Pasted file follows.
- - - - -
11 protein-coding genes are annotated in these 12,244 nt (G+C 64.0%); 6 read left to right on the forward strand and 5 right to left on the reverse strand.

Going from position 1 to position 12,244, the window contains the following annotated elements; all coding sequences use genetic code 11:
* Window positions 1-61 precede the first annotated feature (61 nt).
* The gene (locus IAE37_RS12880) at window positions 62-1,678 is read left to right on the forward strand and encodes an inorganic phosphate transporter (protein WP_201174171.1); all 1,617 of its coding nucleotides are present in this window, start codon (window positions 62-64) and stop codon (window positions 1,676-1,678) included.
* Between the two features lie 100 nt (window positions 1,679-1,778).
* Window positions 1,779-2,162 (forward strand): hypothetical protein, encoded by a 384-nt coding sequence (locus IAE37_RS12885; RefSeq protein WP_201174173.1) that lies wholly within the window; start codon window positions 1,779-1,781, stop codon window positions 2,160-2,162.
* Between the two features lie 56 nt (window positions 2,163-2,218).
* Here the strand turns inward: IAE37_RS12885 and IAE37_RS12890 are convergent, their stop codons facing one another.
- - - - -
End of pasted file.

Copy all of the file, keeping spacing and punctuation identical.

11 protein-coding genes are annotated in these 12,244 nt (G+C 64.0%); 6 read left to right on the forward strand and 5 right to left on the reverse strand.

Going from position 1 to position 12,244, the window contains the following annotated elements; all coding sequences use genetic code 11:
* Window positions 1-61 precede the first annotated feature (61 nt).
* The gene (locus IAE37_RS12880) at window positions 62-1,678 is read left to right on the forward strand and encodes an inorganic phosphate transporter (protein WP_201174171.1); all 1,617 of its coding nucleotides are present in this window, start codon (window positions 62-64) and stop codon (window positions 1,676-1,678) included.
* Between the two features lie 100 nt (window positions 1,679-1,778).
* Window positions 1,779-2,162 (forward strand): hypothetical protein, encoded by a 384-nt coding sequence (locus IAE37_RS12885; RefSeq protein WP_201174173.1) that lies wholly within the window; start codon window positions 1,779-1,781, stop codon window positions 2,160-2,162.
* Between the two features lie 56 nt (window positions 2,163-2,218).
* Here the strand turns inward: IAE37_RS12885 and IAE37_RS12890 are convergent, their stop codons facing one another.